WordPress 5.0 and Gutenberg: A better way to handle CSS overload

As you may know, WordPress 5.0 introduced a new editor experience (for those that haven’t decided to explicitly disable it), and the response has been mostly “ok, cool.” from users, despite the controversial release schedule, and the decision to punt many accessibility and performance issues to subsequent patch releases.

And while I won’t try to overcompensate for the problems that have been pointed out, I will say that I mostly like the new editor experience, both from the perspective of a user (I’m writing this post in Gutenberg) and a developer.

And as a developer, I can’t help but notice that there is a pretty predictable problem staring down its nose at us.

The problem is front-end performance, and to be honest, it’s not really Gutenberg’s fault.

Some background

Gutenberg is a “block based” editor. Every piece of content in your post/entry is a block. Paragraphs, images, headings … all the normal stuff you’d put into entry content is a block.

And this opens up a world of opportunity for users to activate, as needed, new types of blocks.

Need a contact form on your contact page? There’s a block for that.

Need an image gallery? There’s a block for that.

Need a bunch of useful blocks in a single plugin? There’s a block library for that.

Now, in order to meet your needs in creating the kind of content you want, you may end up with several block plugins installed at once, in addition to the plugins you’re already using. Ignoring, for now, the risks of simply having too many plugins active, I want to focus on the bigger problem.

But first …


When testing the performance of a website as it would appear to a user, developers do something called a waterfall analysis.

It’s basically a chart of every resource your site requires in order to load fully, and the time it took for each of those resources to download.

It’s a really good visual representation of page weight.

Waterfall for WordPress.org

I won’t explain waterfalls in too much detail; there are much better articles for that than this one. But to give a brief summary, each resource download your page uses is represented by a row. Each row has a colored line (far right) that indicates when the asset started downloading, and how long it took. Obviously, bigger files from slower servers are going to take longer, whereas small files from fast servers (like CDNs) will take less time.

In addition to helping you locate assets that are loading slowly (due to size or server speed), the waterfall shows you another useful metric: what resources are blocking other resources from downloading, and ultimately, blocking the page from rendering.

Although there are a few types of render blocking resources, for the purposes of this article, we’re going to focus on the most relevant one, stylesheets (CSS).

Render blocking stylesheets

Because there is currently no way to prevent stylesheets from blocking the render of a page (and for good reason, FOUC is no fun), we’ve basically just had to accept that our stylesheets were going to halt the render of our page until they’ve all downloaded.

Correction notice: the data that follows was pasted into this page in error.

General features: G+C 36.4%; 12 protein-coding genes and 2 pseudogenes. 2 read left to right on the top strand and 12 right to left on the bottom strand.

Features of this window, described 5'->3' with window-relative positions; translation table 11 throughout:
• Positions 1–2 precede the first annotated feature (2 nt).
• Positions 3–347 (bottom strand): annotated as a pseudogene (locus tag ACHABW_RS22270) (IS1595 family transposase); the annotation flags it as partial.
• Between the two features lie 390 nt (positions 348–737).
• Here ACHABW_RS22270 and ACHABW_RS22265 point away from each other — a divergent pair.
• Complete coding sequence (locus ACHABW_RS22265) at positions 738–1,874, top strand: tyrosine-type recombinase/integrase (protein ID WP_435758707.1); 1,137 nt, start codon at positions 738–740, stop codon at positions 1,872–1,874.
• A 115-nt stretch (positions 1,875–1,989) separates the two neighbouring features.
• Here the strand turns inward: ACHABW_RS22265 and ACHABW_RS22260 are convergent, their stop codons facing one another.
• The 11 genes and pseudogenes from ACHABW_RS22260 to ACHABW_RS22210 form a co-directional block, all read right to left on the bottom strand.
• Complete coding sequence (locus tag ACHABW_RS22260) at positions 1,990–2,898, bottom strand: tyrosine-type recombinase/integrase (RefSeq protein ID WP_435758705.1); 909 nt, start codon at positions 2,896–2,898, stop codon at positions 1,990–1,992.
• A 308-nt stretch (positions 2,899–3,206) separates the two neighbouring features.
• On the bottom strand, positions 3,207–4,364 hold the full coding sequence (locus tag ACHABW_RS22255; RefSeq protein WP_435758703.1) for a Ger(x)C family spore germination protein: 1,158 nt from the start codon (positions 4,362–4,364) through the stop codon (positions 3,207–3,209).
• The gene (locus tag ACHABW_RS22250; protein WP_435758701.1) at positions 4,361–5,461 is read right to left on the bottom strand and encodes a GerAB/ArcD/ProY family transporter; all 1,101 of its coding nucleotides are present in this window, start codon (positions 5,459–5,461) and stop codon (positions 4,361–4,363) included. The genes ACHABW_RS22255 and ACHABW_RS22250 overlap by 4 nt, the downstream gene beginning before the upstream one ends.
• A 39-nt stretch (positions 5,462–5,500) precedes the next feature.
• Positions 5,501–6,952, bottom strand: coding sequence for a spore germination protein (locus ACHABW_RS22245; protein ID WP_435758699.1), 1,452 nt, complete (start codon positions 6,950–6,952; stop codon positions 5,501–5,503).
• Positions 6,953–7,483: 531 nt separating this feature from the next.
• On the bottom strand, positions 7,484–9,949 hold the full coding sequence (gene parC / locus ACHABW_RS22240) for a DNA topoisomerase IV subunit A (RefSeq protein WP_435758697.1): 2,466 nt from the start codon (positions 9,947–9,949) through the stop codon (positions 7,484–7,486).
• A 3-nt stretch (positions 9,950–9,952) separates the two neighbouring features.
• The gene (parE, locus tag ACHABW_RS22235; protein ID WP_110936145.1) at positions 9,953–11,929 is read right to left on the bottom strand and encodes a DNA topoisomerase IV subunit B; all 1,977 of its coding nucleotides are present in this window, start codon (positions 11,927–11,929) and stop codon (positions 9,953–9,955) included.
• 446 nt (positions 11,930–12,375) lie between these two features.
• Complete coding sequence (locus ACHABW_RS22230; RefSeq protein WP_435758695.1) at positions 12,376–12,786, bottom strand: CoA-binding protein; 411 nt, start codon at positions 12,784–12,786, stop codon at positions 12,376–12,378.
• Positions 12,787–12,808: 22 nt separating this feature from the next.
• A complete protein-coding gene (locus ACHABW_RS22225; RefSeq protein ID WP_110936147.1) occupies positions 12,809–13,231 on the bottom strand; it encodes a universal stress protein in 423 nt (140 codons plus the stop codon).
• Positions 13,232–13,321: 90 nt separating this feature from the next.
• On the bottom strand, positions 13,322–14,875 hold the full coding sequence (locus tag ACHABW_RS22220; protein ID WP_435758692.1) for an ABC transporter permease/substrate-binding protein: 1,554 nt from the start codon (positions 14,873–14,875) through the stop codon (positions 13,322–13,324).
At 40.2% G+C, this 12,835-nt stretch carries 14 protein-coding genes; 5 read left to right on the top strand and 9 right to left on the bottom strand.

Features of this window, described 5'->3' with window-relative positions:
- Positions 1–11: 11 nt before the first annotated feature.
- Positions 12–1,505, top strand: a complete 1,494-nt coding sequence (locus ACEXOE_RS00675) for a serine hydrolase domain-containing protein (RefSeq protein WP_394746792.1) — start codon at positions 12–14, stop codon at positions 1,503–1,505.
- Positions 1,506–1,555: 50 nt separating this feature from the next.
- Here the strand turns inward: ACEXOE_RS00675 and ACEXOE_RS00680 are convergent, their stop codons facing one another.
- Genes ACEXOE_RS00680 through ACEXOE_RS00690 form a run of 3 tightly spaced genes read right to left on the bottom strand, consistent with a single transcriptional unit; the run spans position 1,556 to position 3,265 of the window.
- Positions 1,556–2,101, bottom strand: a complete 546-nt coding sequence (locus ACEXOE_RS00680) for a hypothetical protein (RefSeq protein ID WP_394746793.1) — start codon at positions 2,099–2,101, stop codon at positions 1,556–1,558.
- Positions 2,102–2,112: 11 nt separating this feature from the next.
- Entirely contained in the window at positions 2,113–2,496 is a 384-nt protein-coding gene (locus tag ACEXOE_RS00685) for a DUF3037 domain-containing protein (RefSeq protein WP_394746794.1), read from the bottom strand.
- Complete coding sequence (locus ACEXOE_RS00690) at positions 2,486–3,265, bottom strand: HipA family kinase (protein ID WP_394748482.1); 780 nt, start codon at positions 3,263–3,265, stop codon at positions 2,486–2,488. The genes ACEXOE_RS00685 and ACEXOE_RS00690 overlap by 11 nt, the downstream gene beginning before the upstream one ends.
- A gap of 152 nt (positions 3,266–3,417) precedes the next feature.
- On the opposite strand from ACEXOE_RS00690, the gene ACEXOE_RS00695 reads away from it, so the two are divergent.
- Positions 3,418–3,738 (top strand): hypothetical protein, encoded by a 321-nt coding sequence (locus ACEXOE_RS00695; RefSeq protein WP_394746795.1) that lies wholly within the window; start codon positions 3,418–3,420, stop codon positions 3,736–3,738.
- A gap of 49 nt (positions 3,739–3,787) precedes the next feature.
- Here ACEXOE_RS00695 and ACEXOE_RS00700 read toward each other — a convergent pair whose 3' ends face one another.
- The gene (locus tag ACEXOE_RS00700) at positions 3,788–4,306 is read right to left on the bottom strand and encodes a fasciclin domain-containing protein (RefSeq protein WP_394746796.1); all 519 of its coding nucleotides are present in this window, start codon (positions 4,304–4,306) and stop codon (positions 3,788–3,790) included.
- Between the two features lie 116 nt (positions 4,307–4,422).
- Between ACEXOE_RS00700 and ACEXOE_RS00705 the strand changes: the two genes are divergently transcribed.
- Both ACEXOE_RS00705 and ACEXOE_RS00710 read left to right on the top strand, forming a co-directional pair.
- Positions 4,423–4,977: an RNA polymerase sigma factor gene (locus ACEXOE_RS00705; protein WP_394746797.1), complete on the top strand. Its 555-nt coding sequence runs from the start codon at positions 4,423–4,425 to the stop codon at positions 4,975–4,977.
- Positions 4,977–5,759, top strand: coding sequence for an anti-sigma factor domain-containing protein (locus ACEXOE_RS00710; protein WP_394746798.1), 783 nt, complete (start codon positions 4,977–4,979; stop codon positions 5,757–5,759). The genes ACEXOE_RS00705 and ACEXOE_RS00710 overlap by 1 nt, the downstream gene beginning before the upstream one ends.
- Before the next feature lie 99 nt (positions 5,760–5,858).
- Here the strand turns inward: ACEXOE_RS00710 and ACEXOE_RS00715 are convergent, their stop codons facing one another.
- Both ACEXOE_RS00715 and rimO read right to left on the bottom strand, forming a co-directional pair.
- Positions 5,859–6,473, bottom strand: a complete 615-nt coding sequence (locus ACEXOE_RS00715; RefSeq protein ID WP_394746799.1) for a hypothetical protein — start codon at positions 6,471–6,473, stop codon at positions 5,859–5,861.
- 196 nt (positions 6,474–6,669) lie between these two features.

Essentially, until all of the CSS is downloaded, nothing on the page will render.

So we invented little tricks to help minimize this issue, like minifying our CSS, combining all the CSS into a single stylesheet (where possible), and relying heavily on browser caching.

And when you have total control over your site, these aren’t terrible options.

But an extensible CMS will complicate things. Your theme loads some CSS, plugins load CSS, WordPress core load some CSS.

It’s not at all surprising to see a WordPress site loading 10+ stylesheets, and that’s just going to get worse with Gutenberg blocks needing their own CSS to render properly on the front end.

What’s worse, these stylesheets are being loaded regardless of whether they’re needed. If a page isn’t using a particular block, the block plugin will still likely load the CSS for that block.

But even if the block plugin were aware that the page was using the block, and only loaded the CSS when the block was being used on a page, we still have a problem! When you register and enqueue a stylesheet in WordPress (the Right Way), it will output to the <head>, as it is designed to do.

The problem is, now a stylesheet designed for a block that is used at the bottom of a blog post is blocking the render of the site header, or menu, or post title, etc.

Why should a block placed well below the fold affect the rendering of the site header?

Let’s Modularize

Conventional wisdom tells us that we need to serve as few CSS files as possible. Every HTTP request includes some network latency, and therefore reducing requests means less time until all our CSS is downloaded and the page is ready to render.

After all, if every CSS file is loaded in the <head>, and blocks the render of the entire page, then why wouldn’t you just combine all your CSS into a single file, a single HTTP request?

Note: although you could make the argument that modularizing your CSS files provides a more efficient cache busting opportunity, and HTTP2 allows for asynchronous CSS downloads, latency is still an issue so it’s still best for performance to combine CSS in production.

But, a couple of months ago, Jason Cohen shared and interesting link to the engineers at WP Engine. An excerpt:

due to a recent change in Chrome (version 69, I believe), and behaviour already present in Firefox and IE/Edge, <link rel="stylesheet" />s will only block the rendering of subsequent content, rather than the whole page.